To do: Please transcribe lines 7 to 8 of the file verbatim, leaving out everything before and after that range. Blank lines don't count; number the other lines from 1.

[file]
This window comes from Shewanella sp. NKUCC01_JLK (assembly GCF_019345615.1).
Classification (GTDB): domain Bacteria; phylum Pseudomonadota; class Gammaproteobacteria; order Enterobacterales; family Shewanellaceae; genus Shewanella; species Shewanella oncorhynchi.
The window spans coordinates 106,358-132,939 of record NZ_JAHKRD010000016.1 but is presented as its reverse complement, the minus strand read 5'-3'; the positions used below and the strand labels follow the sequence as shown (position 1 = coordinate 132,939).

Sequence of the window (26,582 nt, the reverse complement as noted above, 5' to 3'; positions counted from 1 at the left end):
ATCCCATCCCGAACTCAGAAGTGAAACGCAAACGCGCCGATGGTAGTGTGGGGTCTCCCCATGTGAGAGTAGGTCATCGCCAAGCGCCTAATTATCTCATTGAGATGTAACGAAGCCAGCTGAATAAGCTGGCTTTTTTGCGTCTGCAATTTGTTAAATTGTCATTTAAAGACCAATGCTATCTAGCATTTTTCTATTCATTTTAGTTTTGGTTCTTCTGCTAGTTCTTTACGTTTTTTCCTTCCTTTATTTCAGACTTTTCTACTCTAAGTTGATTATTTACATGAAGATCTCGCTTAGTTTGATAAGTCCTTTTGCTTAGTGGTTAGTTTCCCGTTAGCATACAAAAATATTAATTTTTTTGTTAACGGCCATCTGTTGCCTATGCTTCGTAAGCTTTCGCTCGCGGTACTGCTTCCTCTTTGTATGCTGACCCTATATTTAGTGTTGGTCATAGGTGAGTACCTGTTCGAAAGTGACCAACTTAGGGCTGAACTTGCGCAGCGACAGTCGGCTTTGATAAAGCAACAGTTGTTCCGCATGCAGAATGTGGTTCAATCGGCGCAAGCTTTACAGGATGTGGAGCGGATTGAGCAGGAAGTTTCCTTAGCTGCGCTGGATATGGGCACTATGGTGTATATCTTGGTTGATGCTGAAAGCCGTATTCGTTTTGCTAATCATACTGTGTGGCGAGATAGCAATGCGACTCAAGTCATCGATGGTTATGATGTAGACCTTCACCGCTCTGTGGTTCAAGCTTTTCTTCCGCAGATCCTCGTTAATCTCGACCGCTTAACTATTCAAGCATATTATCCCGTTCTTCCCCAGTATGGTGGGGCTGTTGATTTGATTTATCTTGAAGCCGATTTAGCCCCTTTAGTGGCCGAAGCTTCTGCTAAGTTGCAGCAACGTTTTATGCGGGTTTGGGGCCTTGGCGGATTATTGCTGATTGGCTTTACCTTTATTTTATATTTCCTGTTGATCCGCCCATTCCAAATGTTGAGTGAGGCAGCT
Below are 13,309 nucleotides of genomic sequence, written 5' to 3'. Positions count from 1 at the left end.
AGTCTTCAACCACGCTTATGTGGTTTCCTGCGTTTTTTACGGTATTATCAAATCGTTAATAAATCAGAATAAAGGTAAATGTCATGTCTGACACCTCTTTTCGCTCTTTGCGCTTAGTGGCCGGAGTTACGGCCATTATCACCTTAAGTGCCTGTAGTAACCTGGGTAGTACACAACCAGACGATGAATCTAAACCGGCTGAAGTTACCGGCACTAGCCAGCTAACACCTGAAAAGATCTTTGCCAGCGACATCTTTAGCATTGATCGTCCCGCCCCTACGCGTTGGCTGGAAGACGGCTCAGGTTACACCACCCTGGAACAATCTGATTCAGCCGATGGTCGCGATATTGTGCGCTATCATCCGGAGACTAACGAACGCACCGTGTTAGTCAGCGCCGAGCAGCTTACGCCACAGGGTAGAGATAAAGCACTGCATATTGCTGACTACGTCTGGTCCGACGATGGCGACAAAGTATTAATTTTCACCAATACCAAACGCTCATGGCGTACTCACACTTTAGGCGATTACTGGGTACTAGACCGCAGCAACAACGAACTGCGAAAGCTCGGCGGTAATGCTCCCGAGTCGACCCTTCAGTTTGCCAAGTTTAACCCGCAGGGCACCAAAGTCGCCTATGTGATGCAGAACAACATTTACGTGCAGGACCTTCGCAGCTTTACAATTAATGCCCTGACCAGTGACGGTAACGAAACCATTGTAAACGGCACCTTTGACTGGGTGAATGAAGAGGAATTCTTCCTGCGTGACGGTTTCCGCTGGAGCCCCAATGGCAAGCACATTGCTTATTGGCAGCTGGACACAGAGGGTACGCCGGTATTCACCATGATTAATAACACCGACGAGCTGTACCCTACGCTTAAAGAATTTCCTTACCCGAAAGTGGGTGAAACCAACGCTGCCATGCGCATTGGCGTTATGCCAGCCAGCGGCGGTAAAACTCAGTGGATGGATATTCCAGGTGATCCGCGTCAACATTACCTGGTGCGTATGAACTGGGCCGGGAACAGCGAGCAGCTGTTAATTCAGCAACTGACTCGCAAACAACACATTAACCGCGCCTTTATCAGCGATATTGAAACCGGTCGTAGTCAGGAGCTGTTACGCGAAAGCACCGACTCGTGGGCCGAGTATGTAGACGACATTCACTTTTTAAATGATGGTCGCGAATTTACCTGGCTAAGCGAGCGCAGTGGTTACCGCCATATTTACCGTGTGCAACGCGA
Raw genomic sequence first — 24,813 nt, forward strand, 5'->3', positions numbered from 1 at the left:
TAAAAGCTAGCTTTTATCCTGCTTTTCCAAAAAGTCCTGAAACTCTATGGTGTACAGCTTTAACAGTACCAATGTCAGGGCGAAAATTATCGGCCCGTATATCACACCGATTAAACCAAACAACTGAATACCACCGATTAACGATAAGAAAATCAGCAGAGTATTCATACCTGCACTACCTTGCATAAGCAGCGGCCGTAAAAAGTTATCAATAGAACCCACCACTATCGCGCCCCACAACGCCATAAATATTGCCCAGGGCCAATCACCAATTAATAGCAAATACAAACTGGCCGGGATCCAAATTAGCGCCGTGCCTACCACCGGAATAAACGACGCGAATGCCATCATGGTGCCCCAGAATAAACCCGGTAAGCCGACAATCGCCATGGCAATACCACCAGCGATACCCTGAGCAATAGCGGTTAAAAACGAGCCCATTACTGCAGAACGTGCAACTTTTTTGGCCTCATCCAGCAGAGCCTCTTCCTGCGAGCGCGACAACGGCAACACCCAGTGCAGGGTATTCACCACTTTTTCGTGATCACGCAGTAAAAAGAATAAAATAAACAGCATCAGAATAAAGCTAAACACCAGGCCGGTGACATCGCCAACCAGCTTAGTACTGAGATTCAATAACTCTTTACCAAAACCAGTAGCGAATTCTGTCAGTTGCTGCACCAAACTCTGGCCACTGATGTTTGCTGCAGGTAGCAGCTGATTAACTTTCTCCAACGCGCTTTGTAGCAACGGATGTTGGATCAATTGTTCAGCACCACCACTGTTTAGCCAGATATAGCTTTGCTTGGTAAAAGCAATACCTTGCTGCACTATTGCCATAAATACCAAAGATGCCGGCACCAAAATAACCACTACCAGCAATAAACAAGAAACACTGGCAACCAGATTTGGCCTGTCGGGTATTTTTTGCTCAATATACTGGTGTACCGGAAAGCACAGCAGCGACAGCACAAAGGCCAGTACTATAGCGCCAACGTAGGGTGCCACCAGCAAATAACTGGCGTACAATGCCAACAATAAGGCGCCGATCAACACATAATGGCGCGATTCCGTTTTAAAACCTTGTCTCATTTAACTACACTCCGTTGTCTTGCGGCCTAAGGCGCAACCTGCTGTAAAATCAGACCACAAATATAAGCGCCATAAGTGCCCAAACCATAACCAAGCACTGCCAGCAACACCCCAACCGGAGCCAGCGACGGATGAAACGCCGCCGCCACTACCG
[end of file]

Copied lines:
AGTCTTCAACCACGCTTATGTGGTTTCCTGCGTTTTTTACGGTATTATCAAATCGTTAATAAATCAGAATAAAGGTAAATGTCATGTCTGACACCTCTTTTCGCTCTTTGCGCTTAGTGGCCGGAGTTACGGCCATTATCACCTTAAGTGCCTGTAGTAACCTGGGTAGTACACAACCAGACGATGAATCTAAACCGGCTGAAGTTACCGGCACTAGCCAGCTAACACCTGAAAAGATCTTTGCCAGCGACATCTTTAGCATTGATCGTCCCGCCCCTACGCGTTGGCTGGAAGACGGCTCAGGTTACACCACCCTGGAACAATCTGATTCAGCCGATGGTCGCGATATTGTGCGCTATCATCCGGAGACTAACGAACGCACCGTGTTAGTCAGCGCCGAGCAGCTTACGCCACAGGGTAGAGATAAAGCACTGCATATTGCTGACTACGTCTGGTCCGACGATGGCGACAAAGTATTAATTTTCACCAATACCAAACGCTCATGGCGTACTCACACTTTAGGCGATTACTGGGTACTAGACCGCAGCAACAACGAACTGCGAAAGCTCGGCGGTAATGCTCCCGAGTCGACCCTTCAGTTTGCCAAGTTTAACCCGCAGGGCACCAAAGTCGCCTATGTGATGCAGAACAACATTTACGTGCAGGACCTTCGCAGCTTTACAATTAATGCCCTGACCAGTGACGGTAACGAAACCATTGTAAACGGCACCTTTGACTGGGTGAATGAAGAGGAATTCTTCCTGCGTGACGGTTTCCGCTGGAGCCCCAATGGCAAGCACATTGCTTATTGGCAGCTGGACACAGAGGGTACGCCGGTATTCACCATGATTAATAACACCGACGAGCTGTACCCTACGCTTAAAGAATTTCCTTACCCGAAAGTGGGTGAAACCAACGCTGCCATGCGCATTGGCGTTATGCCAGCCAGCGGCGGTAAAACTCAGTGGATGGATATTCCAGGTGATCCGCGTCAACATTACCTGGTGCGTATGAACTGGGCCGGGAACAGCGAGCAGCTGTTAATTCAGCAACTGACTCGCAAACAACACATTAACCGCGCCTTTATCAGCGATATTGAAACCGGTCGTAGTCAGGAGCTGTTACGCGAAAGCACCGACTCGTGGGCCGAGTATGTAGACGACATTCACTTTTTAAATGATGGTCGCGAATTTACCTGGCTAAGCGAGCGCAGTGGTTACCGCCATATTTACCGTGTGCAACGCGA
Raw genomic sequence first — 24,813 nt, forward strand, 5'->3', positions numbered from 1 at the left: